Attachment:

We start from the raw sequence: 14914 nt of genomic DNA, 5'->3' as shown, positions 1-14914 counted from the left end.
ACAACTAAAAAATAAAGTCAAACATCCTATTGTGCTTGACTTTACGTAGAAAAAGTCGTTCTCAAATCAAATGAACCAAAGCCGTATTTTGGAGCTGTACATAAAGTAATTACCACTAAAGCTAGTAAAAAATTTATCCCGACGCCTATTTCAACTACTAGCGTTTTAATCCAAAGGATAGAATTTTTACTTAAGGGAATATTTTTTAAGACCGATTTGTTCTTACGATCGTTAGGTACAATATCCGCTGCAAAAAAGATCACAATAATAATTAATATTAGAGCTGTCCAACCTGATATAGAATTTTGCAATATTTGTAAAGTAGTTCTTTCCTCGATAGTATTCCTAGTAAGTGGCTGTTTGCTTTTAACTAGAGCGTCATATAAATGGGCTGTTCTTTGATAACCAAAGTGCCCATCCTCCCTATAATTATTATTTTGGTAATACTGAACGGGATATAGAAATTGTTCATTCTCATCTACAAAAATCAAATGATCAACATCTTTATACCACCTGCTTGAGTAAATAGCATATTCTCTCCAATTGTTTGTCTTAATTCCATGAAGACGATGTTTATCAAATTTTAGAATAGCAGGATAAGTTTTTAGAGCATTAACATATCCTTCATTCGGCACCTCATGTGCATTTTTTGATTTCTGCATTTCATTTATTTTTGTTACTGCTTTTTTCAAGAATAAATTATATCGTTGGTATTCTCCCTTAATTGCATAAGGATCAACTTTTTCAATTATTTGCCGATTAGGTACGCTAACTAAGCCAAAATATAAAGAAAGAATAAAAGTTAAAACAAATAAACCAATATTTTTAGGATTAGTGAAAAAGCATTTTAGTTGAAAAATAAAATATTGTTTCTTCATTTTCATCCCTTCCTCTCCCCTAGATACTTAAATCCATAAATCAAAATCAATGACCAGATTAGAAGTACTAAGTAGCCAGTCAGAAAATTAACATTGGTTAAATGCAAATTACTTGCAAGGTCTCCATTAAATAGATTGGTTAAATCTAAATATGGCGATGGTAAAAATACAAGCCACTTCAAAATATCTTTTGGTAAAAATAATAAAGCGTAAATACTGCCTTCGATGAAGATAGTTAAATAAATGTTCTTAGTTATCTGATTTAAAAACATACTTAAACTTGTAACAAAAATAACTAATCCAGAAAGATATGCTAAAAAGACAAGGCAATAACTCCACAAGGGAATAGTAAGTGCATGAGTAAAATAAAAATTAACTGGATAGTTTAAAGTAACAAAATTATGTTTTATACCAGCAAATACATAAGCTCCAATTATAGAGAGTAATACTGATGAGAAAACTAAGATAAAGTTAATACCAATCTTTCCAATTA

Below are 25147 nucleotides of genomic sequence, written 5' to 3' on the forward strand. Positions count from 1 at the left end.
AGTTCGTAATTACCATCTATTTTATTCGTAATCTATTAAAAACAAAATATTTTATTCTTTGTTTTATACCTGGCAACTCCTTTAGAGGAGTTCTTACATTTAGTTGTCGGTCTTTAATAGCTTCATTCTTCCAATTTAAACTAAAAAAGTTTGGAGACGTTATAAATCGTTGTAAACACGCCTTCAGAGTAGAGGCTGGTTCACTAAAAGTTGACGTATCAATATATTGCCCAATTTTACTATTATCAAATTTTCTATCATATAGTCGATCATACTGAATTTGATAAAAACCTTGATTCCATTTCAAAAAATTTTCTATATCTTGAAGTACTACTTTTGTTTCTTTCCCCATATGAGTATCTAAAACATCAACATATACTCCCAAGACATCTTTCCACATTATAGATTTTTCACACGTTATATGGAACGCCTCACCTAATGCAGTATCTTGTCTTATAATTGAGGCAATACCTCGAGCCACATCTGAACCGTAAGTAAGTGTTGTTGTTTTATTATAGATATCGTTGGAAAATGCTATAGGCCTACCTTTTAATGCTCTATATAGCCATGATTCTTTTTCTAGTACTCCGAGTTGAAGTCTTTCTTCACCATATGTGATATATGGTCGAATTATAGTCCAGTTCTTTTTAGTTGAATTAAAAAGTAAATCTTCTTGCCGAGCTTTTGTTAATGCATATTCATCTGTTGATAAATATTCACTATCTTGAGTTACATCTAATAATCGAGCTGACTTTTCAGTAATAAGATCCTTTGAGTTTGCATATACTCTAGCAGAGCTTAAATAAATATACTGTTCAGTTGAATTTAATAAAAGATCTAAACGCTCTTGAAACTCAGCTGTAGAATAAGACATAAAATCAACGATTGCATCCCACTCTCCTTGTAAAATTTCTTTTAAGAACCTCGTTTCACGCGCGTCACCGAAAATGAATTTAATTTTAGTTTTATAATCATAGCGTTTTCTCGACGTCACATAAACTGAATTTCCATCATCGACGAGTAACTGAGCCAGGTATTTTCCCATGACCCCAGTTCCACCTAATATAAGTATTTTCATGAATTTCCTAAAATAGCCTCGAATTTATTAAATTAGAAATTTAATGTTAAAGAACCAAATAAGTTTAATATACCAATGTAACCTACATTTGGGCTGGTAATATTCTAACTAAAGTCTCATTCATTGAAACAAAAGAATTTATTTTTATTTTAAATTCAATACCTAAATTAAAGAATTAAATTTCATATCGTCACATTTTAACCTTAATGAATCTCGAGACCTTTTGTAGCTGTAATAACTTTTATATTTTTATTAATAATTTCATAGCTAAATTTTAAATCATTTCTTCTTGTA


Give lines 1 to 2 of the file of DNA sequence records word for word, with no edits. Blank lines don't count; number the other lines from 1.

We start from the raw sequence: 14914 nt of genomic DNA, 5'->3' as shown, positions 1-14914 counted from the left end.
ACAACTAAAAAATAAAGTCAAACATCCTATTGTGCTTGACTTTACGTAGAAAAAGTCGTTCTCAAATCAAATGAACCAAAGCCGTATTTTGGAGCTGTACATAAAGTAATTACCACTAAAGCTAGTAAAAAATTTATCCCGACGCCTATTTCAACTACTAGCGTTTTAATCCAAAGGATAGAATTTTTACTTAAGGGAATATTTTTTAAGACCGATTTGTTCTTACGATCGTTAGGTACAATATCCGCTGCAAAAAAGATCACAATAATAATTAATATTAGAGCTGTCCAACCTGATATAGAATTTTGCAATATTTGTAAAGTAGTTCTTTCCTCGATAGTATTCCTAGTAAGTGGCTGTTTGCTTTTAACTAGAGCGTCATATAAATGGGCTGTTCTTTGATAACCAAAGTGCCCATCCTCCCTATAATTATTATTTTGGTAATACTGAACGGGATATAGAAATTGTTCATTCTCATCTACAAAAATCAAATGATCAACATCTTTATACCACCTGCTTGAGTAAATAGCATATTCTCTCCAATTGTTTGTCTTAATTCCATGAAGACGATGTTTATCAAATTTTAGAATAGCAGGATAAGTTTTTAGAGCATTAACATATCCTTCATTCGGCACCTCATGTGCATTTTTTGATTTCTGCATTTCATTTATTTTTGTTACTGCTTTTTTCAAGAATAAATTATATCGTTGGTATTCTCCCTTAATTGCATAAGGATCAACTTTTTCAATTATTTGCCGATTAGGTACGCTAACTAAGCCAAAATATAAAGAAAGAATAAAAGTTAAAACAAATAAACCAATATTTTTAGGATTAGTGAAAAAGCATTTTAGTTGAAAAATAAAATATTGTTTCTTCATTTTCATCCCTTCCTCTCCCCTAGATACTTAAATCCATAAATCAAAATCAATGACCAGATTAGAAGTACTAAGTAGCCAGTCAGAAAATTAACATTGGTTAAATGCAAATTACTTGCAAGGTCTCCATTAAATAGATTGGTTAAATCTAAATATGGCGATGGTAAAAATACAAGCCACTTCAAAATATCTTTTGGTAAAAATAATAAAGCGTAAATACTGCCTTCGATGAAGATAGTTAAATAAATGTTCTTAGTTATCTGATTTAAAAACATACTTAAACTTGTAACAAAAATAACTAATCCAGAAAGATATGCTAAAAAGACAAGGCAATAACTCCACAAGGGAATAGTAAGTGCATGAGTAAAATAAAAATTAACTGGATAGTTTAAAGTAACAAAATTATGTTTTATACCAGCAAATACATAAGCTCCAATTATAGAGAGTAATACTGATGAGAAAACTAAGATAAAGTTAATACCAATCTTTCCAATTA